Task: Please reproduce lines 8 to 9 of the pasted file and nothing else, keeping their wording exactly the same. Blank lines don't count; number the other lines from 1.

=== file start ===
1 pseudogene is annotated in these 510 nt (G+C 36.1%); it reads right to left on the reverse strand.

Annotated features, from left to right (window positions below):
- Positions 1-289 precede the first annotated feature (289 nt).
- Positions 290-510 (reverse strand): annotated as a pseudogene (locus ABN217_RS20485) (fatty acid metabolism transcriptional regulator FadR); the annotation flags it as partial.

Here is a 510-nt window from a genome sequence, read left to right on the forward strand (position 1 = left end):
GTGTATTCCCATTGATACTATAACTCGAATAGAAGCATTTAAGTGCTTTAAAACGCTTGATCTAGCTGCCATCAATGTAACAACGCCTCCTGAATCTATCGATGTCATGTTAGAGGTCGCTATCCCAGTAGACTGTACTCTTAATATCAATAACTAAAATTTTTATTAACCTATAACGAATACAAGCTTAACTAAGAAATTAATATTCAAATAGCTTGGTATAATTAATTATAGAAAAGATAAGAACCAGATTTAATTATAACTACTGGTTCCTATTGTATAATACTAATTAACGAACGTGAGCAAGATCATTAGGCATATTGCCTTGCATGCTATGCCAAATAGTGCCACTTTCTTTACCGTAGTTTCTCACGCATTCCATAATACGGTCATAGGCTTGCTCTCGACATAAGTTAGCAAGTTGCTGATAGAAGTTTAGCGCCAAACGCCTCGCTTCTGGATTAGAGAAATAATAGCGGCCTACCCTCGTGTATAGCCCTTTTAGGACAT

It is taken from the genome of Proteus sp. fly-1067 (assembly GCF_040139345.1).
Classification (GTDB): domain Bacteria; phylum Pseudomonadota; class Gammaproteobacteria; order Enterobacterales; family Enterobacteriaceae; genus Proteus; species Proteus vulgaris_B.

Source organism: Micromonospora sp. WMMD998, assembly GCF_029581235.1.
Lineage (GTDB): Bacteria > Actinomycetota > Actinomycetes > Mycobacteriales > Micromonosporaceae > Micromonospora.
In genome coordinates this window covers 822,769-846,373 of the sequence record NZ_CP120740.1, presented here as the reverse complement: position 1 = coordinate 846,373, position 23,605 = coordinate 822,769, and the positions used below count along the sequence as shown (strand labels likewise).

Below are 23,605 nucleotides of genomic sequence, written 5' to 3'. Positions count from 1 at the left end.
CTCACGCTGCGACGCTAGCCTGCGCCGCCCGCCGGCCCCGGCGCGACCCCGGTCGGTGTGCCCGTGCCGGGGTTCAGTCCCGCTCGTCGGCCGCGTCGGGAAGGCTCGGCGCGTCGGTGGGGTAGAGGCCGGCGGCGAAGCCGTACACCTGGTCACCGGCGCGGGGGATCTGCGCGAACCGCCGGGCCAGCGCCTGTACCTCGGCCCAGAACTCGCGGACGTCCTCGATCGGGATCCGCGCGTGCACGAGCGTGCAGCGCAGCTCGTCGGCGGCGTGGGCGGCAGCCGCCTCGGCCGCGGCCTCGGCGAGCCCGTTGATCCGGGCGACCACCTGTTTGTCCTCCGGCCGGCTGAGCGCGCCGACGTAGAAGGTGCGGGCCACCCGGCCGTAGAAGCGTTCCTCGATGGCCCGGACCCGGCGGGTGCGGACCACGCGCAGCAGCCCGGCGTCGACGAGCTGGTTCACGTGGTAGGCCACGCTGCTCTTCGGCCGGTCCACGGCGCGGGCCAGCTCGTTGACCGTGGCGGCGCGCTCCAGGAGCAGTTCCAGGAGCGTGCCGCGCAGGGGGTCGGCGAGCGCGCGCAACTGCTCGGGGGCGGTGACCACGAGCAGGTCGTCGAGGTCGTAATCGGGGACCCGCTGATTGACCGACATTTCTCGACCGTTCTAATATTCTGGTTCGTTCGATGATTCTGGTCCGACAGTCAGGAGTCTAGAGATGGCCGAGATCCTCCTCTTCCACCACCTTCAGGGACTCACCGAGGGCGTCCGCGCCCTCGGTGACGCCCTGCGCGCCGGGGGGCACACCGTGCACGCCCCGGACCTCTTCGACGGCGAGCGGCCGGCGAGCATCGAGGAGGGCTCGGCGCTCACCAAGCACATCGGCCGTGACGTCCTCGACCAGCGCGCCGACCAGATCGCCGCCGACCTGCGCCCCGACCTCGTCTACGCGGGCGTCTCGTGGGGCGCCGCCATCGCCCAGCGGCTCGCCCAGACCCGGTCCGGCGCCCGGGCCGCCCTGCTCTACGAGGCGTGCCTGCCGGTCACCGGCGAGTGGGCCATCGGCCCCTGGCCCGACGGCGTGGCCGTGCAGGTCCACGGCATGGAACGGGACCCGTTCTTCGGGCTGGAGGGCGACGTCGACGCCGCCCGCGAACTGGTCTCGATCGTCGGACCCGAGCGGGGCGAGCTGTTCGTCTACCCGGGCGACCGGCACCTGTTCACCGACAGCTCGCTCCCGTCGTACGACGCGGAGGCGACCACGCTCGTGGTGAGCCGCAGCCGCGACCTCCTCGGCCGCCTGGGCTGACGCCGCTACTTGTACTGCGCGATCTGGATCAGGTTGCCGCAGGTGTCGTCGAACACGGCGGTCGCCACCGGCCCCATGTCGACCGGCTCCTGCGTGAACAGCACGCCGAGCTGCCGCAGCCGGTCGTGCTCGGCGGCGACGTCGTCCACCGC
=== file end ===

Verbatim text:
Classification (GTDB): domain Bacteria; phylum Pseudomonadota; class Gammaproteobacteria; order Enterobacterales; family Enterobacteriaceae; genus Proteus; species Proteus vulgaris_B.

Source organism: Micromonospora sp. WMMD998, assembly GCF_029581235.1.